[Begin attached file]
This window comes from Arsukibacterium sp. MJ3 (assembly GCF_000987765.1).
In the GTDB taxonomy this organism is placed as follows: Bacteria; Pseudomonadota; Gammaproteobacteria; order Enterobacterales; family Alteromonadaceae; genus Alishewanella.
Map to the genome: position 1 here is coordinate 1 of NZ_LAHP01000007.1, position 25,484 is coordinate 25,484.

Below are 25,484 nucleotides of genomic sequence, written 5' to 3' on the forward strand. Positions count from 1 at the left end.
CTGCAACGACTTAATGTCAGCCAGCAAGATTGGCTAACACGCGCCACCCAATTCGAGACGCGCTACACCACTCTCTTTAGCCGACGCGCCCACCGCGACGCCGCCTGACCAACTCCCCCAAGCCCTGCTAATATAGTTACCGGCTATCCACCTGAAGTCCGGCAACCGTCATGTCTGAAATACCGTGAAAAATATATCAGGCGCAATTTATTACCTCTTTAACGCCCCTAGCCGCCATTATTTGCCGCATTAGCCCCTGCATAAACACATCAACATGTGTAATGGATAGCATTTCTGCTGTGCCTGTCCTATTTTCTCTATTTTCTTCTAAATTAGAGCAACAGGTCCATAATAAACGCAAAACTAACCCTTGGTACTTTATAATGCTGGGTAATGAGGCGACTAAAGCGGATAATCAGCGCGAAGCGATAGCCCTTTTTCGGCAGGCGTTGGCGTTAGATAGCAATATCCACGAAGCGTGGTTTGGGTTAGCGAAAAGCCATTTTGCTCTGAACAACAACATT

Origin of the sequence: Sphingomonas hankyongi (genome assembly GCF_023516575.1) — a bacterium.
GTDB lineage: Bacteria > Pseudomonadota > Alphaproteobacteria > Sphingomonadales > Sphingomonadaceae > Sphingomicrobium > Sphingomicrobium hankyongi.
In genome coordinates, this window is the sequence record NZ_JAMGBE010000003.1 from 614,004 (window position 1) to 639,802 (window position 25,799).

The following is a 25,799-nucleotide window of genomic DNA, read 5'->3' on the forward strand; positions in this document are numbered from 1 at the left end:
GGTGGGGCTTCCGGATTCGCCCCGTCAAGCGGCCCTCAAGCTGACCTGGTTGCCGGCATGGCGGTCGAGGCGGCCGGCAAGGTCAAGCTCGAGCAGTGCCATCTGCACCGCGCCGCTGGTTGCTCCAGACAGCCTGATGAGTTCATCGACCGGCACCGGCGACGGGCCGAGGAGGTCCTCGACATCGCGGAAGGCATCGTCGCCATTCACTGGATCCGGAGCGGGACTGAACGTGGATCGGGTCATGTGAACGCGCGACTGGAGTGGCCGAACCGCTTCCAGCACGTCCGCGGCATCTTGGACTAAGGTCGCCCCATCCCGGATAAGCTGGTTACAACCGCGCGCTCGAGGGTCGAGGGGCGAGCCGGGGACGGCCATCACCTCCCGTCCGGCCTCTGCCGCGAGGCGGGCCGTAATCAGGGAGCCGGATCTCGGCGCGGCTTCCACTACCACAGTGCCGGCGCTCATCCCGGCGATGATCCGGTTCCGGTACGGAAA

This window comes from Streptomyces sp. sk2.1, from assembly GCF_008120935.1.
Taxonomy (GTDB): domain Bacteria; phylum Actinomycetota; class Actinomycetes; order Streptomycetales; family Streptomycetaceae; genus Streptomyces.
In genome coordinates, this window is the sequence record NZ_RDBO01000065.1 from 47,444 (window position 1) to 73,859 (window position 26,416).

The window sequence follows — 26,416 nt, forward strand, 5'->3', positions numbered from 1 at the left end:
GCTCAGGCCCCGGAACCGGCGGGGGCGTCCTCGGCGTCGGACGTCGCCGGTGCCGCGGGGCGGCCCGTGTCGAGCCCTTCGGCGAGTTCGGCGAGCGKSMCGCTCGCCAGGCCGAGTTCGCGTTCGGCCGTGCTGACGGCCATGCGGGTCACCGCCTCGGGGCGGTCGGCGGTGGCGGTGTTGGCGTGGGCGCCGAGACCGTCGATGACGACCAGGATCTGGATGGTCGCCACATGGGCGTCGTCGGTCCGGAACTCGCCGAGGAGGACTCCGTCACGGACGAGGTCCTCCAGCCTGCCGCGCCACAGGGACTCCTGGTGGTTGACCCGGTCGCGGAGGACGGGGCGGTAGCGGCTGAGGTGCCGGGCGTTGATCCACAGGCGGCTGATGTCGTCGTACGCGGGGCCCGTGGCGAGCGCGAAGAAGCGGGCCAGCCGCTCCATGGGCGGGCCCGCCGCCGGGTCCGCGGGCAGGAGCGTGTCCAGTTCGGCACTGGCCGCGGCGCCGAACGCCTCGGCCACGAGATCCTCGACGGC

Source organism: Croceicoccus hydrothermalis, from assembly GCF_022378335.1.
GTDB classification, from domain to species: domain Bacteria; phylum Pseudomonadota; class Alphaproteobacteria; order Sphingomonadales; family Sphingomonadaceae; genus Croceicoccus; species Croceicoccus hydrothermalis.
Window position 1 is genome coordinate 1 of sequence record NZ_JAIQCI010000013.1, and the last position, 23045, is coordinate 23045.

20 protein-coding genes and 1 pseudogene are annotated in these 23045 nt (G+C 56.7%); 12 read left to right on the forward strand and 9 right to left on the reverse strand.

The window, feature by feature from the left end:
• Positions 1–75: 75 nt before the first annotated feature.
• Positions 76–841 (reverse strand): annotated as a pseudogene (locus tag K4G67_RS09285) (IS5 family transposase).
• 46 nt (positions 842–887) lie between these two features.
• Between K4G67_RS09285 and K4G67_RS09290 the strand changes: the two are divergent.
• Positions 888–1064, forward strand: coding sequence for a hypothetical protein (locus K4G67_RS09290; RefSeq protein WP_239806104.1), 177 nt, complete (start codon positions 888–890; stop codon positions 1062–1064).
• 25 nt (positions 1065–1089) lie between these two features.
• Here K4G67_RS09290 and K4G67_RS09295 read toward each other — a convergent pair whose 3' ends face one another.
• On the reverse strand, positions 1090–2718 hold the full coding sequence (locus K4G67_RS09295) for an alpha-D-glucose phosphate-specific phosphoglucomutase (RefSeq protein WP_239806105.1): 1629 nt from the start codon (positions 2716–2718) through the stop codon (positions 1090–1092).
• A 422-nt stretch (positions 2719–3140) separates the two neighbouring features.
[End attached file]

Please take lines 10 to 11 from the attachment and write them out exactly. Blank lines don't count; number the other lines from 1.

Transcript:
GGTGGGGCTTCCGGATTCGCCCCGTCAAGCGGCCCTCAAGCTGACCTGGTTGCCGGCATGGCGGTCGAGGCGGCCGGCAAGGTCAAGCTCGAGCAGTGCCATCTGCACCGCGCCGCTGGTTGCTCCAGACAGCCTGATGAGTTCATCGACCGGCACCGGCGACGGGCCGAGGAGGTCCTCGACATCGCGGAAGGCATCGTCGCCATTCACTGGATCCGGAGCGGGACTGAACGTGGATCGGGTCATGTGAACGCGCGACTGGAGTGGCCGAACCGCTTCCAGCACGTCCGCGGCATCTTGGACTAAGGTCGCCCCATCCCGGATAAGCTGGTTACAACCGCGCGCTCGAGGGTCGAGGGGCGAGCCGGGGACGGCCATCACCTCCCGTCCGGCCTCTGCCGCGAGGCGGGCCGTAATCAGGGAGCCGGATCTCGGCGCGGCTTCCACTACCACAGTGCCGGCGCTCATCCCGGCGATGATCCGGTTCCGGTACGGAAA

This window comes from Streptomyces sp. sk2.1, from assembly GCF_008120935.1.